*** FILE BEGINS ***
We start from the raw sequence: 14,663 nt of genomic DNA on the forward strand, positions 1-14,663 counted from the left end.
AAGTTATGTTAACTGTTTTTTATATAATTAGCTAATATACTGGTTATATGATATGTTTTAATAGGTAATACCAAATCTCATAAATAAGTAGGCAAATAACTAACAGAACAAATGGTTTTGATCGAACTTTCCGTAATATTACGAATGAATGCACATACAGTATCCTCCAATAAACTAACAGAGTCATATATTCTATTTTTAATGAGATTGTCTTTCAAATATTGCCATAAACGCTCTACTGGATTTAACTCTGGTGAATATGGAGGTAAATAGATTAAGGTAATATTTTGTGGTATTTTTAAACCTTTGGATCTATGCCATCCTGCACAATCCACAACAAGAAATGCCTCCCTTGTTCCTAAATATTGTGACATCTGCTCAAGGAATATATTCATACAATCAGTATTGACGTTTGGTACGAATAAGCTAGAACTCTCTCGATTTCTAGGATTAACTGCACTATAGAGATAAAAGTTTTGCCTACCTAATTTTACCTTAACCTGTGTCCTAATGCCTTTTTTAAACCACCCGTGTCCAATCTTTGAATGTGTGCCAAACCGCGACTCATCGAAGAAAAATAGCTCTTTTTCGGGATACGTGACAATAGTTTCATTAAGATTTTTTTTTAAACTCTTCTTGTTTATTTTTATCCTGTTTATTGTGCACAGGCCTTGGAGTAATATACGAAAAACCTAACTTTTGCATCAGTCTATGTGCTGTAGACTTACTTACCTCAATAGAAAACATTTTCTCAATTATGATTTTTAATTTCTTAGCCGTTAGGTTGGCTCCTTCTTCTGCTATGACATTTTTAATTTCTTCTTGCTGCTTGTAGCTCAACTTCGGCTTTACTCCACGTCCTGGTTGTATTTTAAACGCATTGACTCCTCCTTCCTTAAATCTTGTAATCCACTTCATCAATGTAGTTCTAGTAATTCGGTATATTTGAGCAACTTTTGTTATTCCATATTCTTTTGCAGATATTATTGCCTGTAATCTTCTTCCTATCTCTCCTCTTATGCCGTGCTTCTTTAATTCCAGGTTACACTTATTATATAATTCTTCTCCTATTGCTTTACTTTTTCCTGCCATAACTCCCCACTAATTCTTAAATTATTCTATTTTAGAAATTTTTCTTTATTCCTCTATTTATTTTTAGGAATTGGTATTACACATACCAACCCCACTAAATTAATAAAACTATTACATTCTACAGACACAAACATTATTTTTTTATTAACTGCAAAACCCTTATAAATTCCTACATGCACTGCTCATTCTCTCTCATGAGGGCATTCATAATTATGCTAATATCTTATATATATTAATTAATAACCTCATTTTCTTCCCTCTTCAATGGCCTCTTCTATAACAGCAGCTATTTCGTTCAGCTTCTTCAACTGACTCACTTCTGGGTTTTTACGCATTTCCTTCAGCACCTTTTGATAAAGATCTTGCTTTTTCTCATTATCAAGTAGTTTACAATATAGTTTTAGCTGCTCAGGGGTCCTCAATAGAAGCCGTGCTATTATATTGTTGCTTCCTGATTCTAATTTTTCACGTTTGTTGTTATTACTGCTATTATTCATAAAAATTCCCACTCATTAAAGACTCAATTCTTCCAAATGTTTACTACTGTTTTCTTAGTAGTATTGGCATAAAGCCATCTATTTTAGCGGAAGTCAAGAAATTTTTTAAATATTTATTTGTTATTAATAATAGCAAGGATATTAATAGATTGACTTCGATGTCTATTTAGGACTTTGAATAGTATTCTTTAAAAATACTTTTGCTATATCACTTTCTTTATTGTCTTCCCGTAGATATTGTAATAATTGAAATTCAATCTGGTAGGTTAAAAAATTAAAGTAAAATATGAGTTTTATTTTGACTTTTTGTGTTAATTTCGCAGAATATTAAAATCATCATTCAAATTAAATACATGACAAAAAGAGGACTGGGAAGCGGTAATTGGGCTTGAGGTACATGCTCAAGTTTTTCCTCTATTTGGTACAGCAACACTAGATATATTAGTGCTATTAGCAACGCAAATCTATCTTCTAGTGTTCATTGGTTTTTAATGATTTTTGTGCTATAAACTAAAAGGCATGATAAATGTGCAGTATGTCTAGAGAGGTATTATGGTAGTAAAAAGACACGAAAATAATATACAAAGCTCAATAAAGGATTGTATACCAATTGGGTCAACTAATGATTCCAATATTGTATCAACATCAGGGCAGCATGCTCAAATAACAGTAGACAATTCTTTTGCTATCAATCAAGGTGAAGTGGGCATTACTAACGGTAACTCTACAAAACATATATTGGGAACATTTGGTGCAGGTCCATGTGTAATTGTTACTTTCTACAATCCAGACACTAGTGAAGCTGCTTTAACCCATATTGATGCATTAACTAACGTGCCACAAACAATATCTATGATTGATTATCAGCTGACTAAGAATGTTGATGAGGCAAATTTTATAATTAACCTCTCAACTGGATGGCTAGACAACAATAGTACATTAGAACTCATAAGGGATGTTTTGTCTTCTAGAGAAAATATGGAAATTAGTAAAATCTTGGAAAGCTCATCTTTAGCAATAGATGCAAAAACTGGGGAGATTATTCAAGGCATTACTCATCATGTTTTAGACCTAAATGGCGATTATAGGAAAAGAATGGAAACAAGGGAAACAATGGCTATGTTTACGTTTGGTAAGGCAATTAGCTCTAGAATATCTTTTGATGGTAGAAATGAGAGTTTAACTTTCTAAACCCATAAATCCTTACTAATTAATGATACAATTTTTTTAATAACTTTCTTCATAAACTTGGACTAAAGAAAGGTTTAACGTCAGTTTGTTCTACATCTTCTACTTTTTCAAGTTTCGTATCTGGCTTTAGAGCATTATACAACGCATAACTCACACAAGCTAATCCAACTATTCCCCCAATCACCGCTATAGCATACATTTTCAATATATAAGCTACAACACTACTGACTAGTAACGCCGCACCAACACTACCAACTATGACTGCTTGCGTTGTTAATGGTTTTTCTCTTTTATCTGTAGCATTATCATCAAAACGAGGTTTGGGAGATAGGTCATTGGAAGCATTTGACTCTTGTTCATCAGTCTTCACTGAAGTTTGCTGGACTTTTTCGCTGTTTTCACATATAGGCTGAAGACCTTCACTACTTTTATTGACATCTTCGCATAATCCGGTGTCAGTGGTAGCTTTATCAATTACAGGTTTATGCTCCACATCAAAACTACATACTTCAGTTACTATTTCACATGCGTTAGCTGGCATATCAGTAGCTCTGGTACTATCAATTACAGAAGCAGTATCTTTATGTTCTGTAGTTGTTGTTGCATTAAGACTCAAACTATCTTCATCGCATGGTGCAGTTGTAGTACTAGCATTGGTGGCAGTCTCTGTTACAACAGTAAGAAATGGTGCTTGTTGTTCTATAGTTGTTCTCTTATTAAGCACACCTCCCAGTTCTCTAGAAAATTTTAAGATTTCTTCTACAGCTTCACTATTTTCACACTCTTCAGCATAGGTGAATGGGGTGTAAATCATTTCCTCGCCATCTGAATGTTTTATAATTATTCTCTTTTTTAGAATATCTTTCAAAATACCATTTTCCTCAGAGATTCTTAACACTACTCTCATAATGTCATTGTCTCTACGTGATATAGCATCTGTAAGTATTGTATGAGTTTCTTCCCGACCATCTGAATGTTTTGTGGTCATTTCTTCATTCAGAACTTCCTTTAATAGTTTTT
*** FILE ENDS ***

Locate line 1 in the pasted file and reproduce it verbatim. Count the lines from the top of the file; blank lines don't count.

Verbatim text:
We start from the raw sequence: 14,663 nt of genomic DNA on the forward strand, positions 1-14,663 counted from the left end.